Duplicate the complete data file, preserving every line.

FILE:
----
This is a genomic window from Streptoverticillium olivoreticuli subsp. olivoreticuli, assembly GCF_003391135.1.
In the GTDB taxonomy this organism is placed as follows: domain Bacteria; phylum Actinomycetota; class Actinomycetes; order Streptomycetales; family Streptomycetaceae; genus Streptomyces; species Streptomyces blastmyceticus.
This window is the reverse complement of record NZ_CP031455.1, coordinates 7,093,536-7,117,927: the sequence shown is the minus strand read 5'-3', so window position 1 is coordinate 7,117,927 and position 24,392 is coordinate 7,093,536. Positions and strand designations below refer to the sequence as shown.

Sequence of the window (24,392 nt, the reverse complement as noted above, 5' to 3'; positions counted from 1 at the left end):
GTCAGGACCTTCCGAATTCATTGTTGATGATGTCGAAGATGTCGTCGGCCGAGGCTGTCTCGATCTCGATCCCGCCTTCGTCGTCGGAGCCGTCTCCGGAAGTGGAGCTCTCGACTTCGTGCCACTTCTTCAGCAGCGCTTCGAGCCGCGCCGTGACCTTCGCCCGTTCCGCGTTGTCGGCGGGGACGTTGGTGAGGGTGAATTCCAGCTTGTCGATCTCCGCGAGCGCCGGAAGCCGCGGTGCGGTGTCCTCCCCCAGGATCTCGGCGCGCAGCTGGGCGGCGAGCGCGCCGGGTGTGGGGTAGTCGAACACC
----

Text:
This is a genomic window from Streptoverticillium olivoreticuli subsp. olivoreticuli, assembly GCF_003391135.1.
In the GTDB taxonomy this organism is placed as follows: domain Bacteria; phylum Actinomycetota; class Actinomycetes; order Streptomycetales; family Streptomycetaceae; genus Streptomyces; species Streptomyces blastmyceticus.
This window is the reverse complement of record NZ_CP031455.1, coordinates 7,093,536-7,117,927: the sequence shown is the minus strand read 5'-3', so window position 1 is coordinate 7,117,927 and position 24,392 is coordinate 7,093,536. Positions and strand designations below refer to the sequence as shown.

Sequence of the window (24,392 nt, the reverse complement as noted above, 5' to 3'; positions counted from 1 at the left end):
GTCAGGACCTTCCGAATTCATTGTTGATGATGTCGAAGATGTCGTCGGCCGAGGCTGTCTCGATCTCGATCCCGCCTTCGTCGTCGGAGCCGTCTCCGGAAGTGGAGCTCTCGACTTCGTGCCACTTCTTCAGCAGCGCTTCGAGCCGCGCCGTGACCTTCGCCCGTTCCGCGTTGTCGGCGGGGACGTTGGTGAGGGTGAATTCCAGCTTGTCGATCTCCGCGAGCGCCGGAAGCCGCGGTGCGGTGTCCTCCCCCAGGATCTCGGCGCGCAGCTGGGCGGCGAGCGCGCCGGGTGTGGGGTAGTCGAACACC